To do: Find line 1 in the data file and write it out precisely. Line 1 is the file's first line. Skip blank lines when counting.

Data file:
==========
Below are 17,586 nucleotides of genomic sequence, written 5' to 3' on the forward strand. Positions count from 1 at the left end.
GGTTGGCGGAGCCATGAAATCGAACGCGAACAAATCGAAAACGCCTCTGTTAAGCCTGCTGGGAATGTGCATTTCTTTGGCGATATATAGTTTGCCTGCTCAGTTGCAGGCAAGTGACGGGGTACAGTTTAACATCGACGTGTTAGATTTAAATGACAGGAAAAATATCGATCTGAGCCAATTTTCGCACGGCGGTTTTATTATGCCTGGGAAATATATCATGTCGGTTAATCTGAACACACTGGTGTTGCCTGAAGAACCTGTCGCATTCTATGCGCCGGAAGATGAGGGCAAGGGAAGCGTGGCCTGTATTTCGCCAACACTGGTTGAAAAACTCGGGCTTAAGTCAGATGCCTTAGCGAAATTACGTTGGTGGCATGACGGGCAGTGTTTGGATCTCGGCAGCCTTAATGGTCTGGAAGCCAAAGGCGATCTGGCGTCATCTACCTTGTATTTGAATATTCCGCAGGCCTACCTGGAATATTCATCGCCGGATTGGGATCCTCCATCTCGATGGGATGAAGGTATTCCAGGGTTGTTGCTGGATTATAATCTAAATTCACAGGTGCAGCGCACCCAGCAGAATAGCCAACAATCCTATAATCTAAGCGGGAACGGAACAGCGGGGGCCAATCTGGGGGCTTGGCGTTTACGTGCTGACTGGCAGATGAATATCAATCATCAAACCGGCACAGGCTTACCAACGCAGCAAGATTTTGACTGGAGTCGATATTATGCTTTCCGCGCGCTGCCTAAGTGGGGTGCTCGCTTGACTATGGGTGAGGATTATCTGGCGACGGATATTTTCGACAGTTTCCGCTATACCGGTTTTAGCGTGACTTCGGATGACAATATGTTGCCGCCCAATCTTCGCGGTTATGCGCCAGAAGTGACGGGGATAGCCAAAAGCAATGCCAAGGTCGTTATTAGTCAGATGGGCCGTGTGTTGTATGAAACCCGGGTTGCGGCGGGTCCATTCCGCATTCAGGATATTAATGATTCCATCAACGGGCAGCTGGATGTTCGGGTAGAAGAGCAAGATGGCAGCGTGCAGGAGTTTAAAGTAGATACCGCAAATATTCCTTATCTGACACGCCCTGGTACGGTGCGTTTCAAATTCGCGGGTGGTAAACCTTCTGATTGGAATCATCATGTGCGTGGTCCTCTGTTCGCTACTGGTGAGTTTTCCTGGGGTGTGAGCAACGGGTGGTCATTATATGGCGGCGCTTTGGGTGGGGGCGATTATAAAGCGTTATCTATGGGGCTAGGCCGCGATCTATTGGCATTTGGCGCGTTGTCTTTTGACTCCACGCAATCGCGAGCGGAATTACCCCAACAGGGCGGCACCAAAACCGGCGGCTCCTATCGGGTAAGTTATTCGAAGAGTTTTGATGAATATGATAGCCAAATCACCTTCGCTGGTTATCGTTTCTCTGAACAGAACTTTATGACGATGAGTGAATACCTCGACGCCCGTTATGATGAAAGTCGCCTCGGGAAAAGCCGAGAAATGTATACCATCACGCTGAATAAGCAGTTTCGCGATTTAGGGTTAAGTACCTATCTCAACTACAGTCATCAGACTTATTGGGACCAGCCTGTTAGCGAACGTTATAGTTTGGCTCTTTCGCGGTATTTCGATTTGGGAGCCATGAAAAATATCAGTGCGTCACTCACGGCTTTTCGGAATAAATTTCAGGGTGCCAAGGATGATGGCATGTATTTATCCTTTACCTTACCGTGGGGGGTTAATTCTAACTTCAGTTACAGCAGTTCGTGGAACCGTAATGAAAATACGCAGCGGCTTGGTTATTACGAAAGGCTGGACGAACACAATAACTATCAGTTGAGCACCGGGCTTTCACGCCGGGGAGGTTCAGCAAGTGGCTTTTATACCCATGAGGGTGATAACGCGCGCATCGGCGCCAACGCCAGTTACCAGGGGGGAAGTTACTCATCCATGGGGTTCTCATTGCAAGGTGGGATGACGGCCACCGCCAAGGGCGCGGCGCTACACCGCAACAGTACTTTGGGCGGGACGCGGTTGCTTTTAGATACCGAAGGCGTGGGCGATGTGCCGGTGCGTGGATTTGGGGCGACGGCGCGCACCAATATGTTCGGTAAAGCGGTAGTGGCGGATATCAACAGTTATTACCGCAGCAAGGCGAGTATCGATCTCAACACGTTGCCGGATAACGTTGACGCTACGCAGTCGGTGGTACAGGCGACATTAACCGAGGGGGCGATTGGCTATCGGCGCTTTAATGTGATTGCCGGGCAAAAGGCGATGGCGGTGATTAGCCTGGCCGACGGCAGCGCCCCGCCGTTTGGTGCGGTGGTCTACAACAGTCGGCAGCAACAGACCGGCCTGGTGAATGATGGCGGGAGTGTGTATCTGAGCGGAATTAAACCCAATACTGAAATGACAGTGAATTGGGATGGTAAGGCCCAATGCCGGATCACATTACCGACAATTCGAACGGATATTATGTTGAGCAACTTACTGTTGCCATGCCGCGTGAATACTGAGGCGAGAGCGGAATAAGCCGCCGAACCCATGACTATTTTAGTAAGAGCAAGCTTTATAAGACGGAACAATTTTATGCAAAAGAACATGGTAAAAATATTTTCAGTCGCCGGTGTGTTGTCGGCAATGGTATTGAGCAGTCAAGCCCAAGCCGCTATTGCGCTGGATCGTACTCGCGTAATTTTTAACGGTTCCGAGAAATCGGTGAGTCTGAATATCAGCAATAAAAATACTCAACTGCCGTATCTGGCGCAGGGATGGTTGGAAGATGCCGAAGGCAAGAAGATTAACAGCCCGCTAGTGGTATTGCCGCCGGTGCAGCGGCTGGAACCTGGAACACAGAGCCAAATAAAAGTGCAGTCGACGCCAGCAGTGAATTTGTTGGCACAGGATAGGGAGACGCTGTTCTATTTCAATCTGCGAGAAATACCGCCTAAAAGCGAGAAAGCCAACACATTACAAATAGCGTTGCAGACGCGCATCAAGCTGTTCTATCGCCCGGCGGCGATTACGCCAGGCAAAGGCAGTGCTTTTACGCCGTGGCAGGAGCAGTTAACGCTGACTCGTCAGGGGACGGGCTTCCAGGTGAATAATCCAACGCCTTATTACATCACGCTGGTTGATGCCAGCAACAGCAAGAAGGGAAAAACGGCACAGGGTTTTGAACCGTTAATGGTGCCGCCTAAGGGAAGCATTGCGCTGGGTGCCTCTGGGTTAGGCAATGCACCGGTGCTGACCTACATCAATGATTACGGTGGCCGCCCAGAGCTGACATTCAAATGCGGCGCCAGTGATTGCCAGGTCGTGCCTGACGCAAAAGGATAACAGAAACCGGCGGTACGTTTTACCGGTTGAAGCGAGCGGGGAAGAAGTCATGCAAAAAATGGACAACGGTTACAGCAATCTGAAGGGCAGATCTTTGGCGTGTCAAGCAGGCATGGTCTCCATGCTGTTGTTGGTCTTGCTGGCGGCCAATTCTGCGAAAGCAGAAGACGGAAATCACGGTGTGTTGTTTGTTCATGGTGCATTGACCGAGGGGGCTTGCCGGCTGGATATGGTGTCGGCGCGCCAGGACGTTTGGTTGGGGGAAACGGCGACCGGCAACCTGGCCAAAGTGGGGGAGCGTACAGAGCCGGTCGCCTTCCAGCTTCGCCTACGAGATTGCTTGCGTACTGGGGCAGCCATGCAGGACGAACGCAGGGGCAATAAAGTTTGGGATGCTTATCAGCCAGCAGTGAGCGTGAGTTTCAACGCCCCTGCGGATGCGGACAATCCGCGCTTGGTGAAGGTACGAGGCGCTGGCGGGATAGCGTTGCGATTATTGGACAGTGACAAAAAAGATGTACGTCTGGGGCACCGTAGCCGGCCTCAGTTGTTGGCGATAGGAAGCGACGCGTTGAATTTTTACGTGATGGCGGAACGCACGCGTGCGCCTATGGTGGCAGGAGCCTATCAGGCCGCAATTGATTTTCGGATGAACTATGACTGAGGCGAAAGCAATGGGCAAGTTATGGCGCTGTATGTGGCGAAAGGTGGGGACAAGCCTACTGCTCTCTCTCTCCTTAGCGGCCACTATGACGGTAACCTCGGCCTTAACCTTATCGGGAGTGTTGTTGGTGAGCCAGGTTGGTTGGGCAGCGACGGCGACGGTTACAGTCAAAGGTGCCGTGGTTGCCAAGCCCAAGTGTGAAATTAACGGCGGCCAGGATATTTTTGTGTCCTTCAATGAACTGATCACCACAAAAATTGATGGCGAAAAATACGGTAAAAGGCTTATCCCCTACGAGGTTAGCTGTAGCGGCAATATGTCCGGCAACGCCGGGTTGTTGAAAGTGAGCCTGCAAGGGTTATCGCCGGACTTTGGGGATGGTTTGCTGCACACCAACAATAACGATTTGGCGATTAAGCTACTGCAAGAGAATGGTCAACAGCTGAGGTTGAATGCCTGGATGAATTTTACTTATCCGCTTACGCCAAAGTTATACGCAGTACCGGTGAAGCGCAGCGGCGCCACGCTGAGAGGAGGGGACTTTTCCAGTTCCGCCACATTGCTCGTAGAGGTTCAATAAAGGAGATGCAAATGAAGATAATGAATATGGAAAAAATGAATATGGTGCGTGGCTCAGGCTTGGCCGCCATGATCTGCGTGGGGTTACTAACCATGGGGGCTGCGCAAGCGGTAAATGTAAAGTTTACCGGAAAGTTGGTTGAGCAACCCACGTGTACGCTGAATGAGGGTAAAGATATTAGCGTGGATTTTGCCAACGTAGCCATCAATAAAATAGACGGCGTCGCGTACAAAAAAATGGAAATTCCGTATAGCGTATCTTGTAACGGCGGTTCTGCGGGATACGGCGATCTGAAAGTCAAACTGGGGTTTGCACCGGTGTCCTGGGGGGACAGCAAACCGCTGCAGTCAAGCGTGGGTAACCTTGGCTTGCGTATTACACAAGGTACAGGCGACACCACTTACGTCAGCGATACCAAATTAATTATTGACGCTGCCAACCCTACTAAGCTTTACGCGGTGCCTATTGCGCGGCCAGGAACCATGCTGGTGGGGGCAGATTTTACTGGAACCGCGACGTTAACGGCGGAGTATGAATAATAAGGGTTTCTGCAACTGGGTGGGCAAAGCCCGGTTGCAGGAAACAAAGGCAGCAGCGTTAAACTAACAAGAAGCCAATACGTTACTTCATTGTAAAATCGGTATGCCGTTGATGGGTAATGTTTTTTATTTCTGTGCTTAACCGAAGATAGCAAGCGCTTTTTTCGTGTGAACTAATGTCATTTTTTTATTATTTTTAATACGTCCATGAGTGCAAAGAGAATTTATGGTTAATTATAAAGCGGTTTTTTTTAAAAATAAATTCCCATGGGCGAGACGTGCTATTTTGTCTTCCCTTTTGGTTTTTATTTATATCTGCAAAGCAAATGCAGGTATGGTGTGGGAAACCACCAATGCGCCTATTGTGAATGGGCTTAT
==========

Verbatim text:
Below are 17,586 nucleotides of genomic sequence, written 5' to 3' on the forward strand. Positions count from 1 at the left end.